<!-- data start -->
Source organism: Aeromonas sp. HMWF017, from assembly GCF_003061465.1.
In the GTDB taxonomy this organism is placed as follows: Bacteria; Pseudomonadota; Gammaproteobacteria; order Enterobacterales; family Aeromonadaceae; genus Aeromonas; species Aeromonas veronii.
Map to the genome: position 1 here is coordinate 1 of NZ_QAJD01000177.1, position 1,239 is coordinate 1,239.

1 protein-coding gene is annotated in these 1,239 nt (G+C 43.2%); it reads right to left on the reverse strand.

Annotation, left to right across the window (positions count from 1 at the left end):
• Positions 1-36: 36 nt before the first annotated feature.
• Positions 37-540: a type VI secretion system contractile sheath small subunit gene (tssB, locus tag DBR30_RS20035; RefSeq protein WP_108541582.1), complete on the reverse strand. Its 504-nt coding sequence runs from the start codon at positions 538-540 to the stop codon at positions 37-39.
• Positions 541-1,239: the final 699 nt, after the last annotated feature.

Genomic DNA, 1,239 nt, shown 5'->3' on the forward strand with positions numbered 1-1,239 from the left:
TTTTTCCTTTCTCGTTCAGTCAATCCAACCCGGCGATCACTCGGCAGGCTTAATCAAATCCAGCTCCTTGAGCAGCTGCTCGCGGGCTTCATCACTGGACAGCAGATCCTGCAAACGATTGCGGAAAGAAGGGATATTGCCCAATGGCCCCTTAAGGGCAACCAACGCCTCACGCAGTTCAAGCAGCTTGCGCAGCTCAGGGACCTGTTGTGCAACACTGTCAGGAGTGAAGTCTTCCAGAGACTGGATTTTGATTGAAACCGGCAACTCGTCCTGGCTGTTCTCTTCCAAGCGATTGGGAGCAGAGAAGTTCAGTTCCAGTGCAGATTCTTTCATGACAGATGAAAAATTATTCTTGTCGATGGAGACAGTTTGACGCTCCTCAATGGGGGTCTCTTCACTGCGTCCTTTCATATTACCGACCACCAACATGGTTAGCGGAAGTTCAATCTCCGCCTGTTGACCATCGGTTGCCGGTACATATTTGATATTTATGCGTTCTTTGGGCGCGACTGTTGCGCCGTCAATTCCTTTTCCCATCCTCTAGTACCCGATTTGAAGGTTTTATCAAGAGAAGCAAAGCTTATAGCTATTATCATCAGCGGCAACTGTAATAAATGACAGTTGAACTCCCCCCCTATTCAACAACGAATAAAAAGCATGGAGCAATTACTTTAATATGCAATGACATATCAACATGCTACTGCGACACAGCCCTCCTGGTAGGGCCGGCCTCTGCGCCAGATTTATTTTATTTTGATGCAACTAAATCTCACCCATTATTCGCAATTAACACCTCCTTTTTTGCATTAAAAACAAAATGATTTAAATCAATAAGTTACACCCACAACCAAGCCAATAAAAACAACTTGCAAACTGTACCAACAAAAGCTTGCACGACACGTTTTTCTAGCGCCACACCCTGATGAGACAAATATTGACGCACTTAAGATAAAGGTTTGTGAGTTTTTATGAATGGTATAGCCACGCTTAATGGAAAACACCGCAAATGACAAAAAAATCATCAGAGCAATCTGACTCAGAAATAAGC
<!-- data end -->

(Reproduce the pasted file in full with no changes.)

Source organism: Aeromonas sp. HMWF017, from assembly GCF_003061465.1.
In the GTDB taxonomy this organism is placed as follows: Bacteria; Pseudomonadota; Gammaproteobacteria; order Enterobacterales; family Aeromonadaceae; genus Aeromonas; species Aeromonas veronii.
Map to the genome: position 1 here is coordinate 1 of NZ_QAJD01000177.1, position 1,239 is coordinate 1,239.

1 protein-coding gene is annotated in these 1,239 nt (G+C 43.2%); it reads right to left on the reverse strand.

Annotation, left to right across the window (positions count from 1 at the left end):
• Positions 1-36: 36 nt before the first annotated feature.
• Positions 37-540: a type VI secretion system contractile sheath small subunit gene (tssB, locus tag DBR30_RS20035; RefSeq protein WP_108541582.1), complete on the reverse strand. Its 504-nt coding sequence runs from the start codon at positions 538-540 to the stop codon at positions 37-39.
• Positions 541-1,239: the final 699 nt, after the last annotated feature.

Genomic DNA, 1,239 nt, shown 5'->3' on the forward strand with positions numbered 1-1,239 from the left:
TTTTTCCTTTCTCGTTCAGTCAATCCAACCCGGCGATCACTCGGCAGGCTTAATCAAATCCAGCTCCTTGAGCAGCTGCTCGCGGGCTTCATCACTGGACAGCAGATCCTGCAAACGATTGCGGAAAGAAGGGATATTGCCCAATGGCCCCTTAAGGGCAACCAACGCCTCACGCAGTTCAAGCAGCTTGCGCAGCTCAGGGACCTGTTGTGCAACACTGTCAGGAGTGAAGTCTTCCAGAGACTGGATTTTGATTGAAACCGGCAACTCGTCCTGGCTGTTCTCTTCCAAGCGATTGGGAGCAGAGAAGTTCAGTTCCAGTGCAGATTCTTTCATGACAGATGAAAAATTATTCTTGTCGATGGAGACAGTTTGACGCTCCTCAATGGGGGTCTCTTCACTGCGTCCTTTCATATTACCGACCACCAACATGGTTAGCGGAAGTTCAATCTCCGCCTGTTGACCATCGGTTGCCGGTACATATTTGATATTTATGCGTTCTTTGGGCGCGACTGTTGCGCCGTCAATTCCTTTTCCCATCCTCTAGTACCCGATTTGAAGGTTTTATCAAGAGAAGCAAAGCTTATAGCTATTATCATCAGCGGCAACTGTAATAAATGACAGTTGAACTCCCCCCCTATTCAACAACGAATAAAAAGCATGGAGCAATTACTTTAATATGCAATGACATATCAACATGCTACTGCGACACAGCCCTCCTGGTAGGGCCGGCCTCTGCGCCAGATTTATTTTATTTTGATGCAACTAAATCTCACCCATTATTCGCAATTAACACCTCCTTTTTTGCATTAAAAACAAAATGATTTAAATCAATAAGTTACACCCACAACCAAGCCAATAAAAACAACTTGCAAACTGTACCAACAAAAGCTTGCACGACACGTTTTTCTAGCGCCACACCCTGATGAGACAAATATTGACGCACTTAAGATAAAGGTTTGTGAGTTTTTATGAATGGTATAGCCACGCTTAATGGAAAACACCGCAAATGACAAAAAAATCATCAGAGCAATCTGACTCAGAAATAAGC